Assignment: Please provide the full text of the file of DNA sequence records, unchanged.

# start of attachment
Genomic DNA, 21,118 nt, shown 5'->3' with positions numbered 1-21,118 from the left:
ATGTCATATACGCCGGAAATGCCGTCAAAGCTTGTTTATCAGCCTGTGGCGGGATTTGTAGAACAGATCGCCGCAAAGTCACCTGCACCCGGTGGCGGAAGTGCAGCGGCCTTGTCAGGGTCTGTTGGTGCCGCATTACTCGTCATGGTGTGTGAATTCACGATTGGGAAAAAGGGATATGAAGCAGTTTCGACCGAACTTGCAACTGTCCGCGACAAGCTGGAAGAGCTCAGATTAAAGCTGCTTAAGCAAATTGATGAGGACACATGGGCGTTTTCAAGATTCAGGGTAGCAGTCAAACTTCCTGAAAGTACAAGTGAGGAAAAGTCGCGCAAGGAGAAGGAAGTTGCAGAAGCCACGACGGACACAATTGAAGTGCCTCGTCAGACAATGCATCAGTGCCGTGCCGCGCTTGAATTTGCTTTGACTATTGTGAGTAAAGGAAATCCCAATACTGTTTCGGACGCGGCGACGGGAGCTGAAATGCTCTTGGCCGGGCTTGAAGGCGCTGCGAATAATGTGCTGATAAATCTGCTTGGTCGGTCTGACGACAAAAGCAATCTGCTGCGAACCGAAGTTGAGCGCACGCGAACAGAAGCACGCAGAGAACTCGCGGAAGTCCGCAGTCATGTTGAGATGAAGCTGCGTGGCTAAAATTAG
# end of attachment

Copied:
Genomic DNA, 21,118 nt, shown 5'->3' with positions numbered 1-21,118 from the left:
ATGTCATATACGCCGGAAATGCCGTCAAAGCTTGTTTATCAGCCTGTGGCGGGATTTGTAGAACAGATCGCCGCAAAGTCACCTGCACCCGGTGGCGGAAGTGCAGCGGCCTTGTCAGGGTCTGTTGGTGCCGCATTACTCGTCATGGTGTGTGAATTCACGATTGGGAAAAAGGGATATGAAGCAGTTTCGACCGAACTTGCAACTGTCCGCGACAAGCTGGAAGAGCTCAGATTAAAGCTGCTTAAGCAAATTGATGAGGACACATGGGCGTTTTCAAGATTCAGGGTAGCAGTCAAACTTCCTGAAAGTACAAGTGAGGAAAAGTCGCGCAAGGAGAAGGAAGTTGCAGAAGCCACGACGGACACAATTGAAGTGCCTCGTCAGACAATGCATCAGTGCCGTGCCGCGCTTGAATTTGCTTTGACTATTGTGAGTAAAGGAAATCCCAATACTGTTTCGGACGCGGCGACGGGAGCTGAAATGCTCTTGGCCGGGCTTGAAGGCGCTGCGAATAATGTGCTGATAAATCTGCTTGGTCGGTCTGACGACAAAAGCAATCTGCTGCGAACCGAAGTTGAGCGCACGCGAACAGAAGCACGCAGAGAACTCGCGGAAGTCCGCAGTCATGTTGAGATGAAGCTGCGTGGCTAAAATTAG